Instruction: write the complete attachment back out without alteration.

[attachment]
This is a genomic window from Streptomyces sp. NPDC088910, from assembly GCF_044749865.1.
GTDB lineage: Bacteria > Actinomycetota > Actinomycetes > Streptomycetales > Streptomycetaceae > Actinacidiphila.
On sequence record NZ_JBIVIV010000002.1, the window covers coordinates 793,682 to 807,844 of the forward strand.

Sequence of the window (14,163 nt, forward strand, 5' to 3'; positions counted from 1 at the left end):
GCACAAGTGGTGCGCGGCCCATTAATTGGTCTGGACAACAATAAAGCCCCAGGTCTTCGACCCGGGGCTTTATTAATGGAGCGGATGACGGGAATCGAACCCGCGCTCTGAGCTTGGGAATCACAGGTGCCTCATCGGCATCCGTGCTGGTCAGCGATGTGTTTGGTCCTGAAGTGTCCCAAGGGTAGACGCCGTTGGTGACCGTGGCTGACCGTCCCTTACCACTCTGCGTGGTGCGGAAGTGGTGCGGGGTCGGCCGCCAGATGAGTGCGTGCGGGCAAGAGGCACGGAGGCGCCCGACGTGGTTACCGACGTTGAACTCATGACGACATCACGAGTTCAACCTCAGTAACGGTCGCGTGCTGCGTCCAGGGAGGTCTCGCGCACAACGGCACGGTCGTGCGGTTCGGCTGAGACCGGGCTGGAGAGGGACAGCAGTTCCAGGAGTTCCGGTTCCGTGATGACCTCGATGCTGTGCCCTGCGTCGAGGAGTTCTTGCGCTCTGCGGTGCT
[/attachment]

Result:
This is a genomic window from Streptomyces sp. NPDC088910, from assembly GCF_044749865.1.
GTDB lineage: Bacteria > Actinomycetota > Actinomycetes > Streptomycetales > Streptomycetaceae > Actinacidiphila.
On sequence record NZ_JBIVIV010000002.1, the window covers coordinates 793,682 to 807,844 of the forward strand.

Sequence of the window (14,163 nt, forward strand, 5' to 3'; positions counted from 1 at the left end):
GCACAAGTGGTGCGCGGCCCATTAATTGGTCTGGACAACAATAAAGCCCCAGGTCTTCGACCCGGGGCTTTATTAATGGAGCGGATGACGGGAATCGAACCCGCGCTCTGAGCTTGGGAATCACAGGTGCCTCATCGGCATCCGTGCTGGTCAGCGATGTGTTTGGTCCTGAAGTGTCCCAAGGGTAGACGCCGTTGGTGACCGTGGCTGACCGTCCCTTACCACTCTGCGTGGTGCGGAAGTGGTGCGGGGTCGGCCGCCAGATGAGTGCGTGCGGGCAAGAGGCACGGAGGCGCCCGACGTGGTTACCGACGTTGAACTCATGACGACATCACGAGTTCAACCTCAGTAACGGTCGCGTGCTGCGTCCAGGGAGGTCTCGCGCACAACGGCACGGTCGTGCGGTTCGGCTGAGACCGGGCTGGAGAGGGACAGCAGTTCCAGGAGTTCCGGTTCCGTGATGACCTCGATGCTGTGCCCTGCGTCGAGGAGTTCTTGCGCTCTGCGGTGCT